Among the sacred trees in many legends, the mighty oak stands noble and tall. Many people consider the Oak as “The Tree of Life”. The oak tree in lore and myth represents great symbolic meanings to the pantheons of mythology, to the druids, the faeries, and many cultures around the world. This truth has been told since before the times of Merlin.
The ancient Celtic peoples held the Oak tree in great honor for its endurance and expansive growth. They considered the Oak tree to have attributes of life, family, strength, wisdom, nobility, longevity, heritage, and honor. Since the Oak attracts lightning, the Celts considered it to have powerful energies and associated it with Dagda, one of their most important gods.
Other gods that the Oak is attributed to in ancient beliefs are Jupiter, Thor, Zeus, Herne, Janus, Rhea, Cybele, Hecate, Pan, Dianus, and Erato.
Some Native American tribes, as well as many other cultures, held the Oak in high esteem due to its strength, size, longevity, and the acorn which is a very good source of nutrition. The acorn is also seen as a symbol of life -- for from the acorn, a mighty Oak grows.
Within the sacred circle of stones in an oak grove, the Druids conducted their secret rituals. The mistletoe that grew high in the oak was sent from Heaven by the god who chose the tree as sacred. They were priests of the god. They cut the mistletoe with the golden sickle during the ceremony. Anything that grew on the sacred tree was especially revered.
In the 1st century AD, Pliny the Elder wrote of a religious ceremony involving the Oak and Mistletoe that was held in Gaul by druids who wore white robes. He referred to them as magicians and that the oak and mistletoe are very sacred to them. Druids, he continued, when gathering the mistletoe do so with "great ceremony" then send hails to the moon. Hailing, he said, means "healing all things". It is a priest in white robes that collects the mistletoe from high up in the oak. With a golden sickle the priest cuts down the mistletoe which must be caught in a white robe. After the mistletoe is properly gathered, the druids partake in a feast below the oak tree.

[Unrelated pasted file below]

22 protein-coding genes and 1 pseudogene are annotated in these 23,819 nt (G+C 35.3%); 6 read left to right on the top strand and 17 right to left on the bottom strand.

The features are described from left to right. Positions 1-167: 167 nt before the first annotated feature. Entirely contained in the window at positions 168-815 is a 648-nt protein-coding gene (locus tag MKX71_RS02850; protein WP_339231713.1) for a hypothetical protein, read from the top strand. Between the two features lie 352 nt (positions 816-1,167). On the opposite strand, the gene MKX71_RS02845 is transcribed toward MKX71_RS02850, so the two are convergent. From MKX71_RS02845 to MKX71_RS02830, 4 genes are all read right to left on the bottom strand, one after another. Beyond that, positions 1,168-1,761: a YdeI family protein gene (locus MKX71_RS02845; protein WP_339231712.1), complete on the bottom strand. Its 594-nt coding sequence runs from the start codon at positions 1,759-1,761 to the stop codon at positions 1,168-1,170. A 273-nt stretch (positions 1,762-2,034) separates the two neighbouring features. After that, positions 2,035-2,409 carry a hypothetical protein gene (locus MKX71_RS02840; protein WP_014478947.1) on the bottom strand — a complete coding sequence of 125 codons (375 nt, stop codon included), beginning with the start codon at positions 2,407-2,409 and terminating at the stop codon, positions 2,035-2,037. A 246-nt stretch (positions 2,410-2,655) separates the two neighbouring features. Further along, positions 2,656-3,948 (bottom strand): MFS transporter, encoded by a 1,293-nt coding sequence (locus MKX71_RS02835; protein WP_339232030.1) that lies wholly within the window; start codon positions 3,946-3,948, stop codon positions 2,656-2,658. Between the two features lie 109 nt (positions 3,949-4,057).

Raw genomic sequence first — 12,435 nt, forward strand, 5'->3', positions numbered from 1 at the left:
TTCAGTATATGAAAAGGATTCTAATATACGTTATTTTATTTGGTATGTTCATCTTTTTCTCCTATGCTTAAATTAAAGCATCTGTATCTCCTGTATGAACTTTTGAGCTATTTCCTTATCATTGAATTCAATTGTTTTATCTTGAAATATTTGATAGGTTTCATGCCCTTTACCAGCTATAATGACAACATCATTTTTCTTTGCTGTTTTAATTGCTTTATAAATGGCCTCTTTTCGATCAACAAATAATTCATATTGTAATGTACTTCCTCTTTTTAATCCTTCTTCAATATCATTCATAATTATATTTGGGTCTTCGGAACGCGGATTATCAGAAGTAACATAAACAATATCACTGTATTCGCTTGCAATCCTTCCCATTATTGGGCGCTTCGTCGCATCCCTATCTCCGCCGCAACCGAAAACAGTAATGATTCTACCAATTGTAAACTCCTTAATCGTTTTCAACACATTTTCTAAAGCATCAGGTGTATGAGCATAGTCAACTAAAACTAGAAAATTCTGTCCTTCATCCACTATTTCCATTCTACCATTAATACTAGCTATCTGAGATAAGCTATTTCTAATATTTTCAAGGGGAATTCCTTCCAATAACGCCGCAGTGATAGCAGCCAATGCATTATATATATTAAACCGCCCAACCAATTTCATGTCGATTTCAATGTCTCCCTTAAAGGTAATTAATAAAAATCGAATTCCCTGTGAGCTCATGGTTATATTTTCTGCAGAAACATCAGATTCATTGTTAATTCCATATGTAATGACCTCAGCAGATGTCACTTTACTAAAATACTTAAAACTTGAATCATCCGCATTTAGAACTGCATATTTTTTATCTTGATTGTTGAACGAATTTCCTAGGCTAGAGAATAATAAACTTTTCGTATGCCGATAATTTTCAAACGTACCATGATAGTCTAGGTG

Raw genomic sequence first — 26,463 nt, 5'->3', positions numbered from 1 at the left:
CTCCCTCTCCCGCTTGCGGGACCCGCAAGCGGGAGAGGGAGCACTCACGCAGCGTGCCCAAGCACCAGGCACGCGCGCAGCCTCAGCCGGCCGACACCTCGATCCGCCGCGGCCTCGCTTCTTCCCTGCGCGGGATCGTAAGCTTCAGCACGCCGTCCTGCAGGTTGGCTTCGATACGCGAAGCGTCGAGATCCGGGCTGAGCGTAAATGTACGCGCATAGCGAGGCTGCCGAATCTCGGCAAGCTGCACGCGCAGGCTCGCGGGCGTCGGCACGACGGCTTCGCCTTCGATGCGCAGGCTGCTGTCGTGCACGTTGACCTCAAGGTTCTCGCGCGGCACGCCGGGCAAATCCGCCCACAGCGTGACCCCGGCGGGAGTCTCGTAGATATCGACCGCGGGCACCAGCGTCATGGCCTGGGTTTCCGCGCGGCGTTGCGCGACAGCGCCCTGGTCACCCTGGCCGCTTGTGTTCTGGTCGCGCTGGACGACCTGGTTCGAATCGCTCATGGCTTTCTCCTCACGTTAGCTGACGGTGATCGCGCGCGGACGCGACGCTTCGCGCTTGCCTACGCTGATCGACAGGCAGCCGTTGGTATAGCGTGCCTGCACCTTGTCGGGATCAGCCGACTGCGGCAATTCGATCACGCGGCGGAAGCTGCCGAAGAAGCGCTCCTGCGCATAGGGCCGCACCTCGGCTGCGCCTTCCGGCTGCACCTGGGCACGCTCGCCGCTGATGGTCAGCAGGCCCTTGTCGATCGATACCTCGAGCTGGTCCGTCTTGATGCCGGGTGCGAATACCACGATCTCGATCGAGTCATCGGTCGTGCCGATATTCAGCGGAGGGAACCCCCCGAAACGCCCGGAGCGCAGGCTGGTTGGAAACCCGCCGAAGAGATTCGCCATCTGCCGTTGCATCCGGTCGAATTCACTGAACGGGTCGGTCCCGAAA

The Oak Grove was their major meeting place, where they held their rituals, for it provided protection and power for their magick and spells.
In Anglesea on Mona's Isle in Wales there stands the "Holy Groves" of the Druids. It is an ancient sacred site. In AD 60 the Roman general Gaius Suetonius Paulinus, determined to break the power of the Celtic druids, attacked the island, destroying the shrine and the sacred groves -- remnants of the sacred oaks can still be found there.
The oak represented doorways to other realms. It was believed to provide protection and shelter when passing through to and from other realms. This noble tree was considered the giver of great powers and was most exalted of all trees by the Druids. An oak grove was their most spiritual place.
It was the custom and practice of the Druids to meet in mighty Oak groves and beneath old Oak trees -- they preferred that their meetings and ritualistic ceremonies be conducted outside where they had stronger connection to nature and the faeries, like the tree Dryads.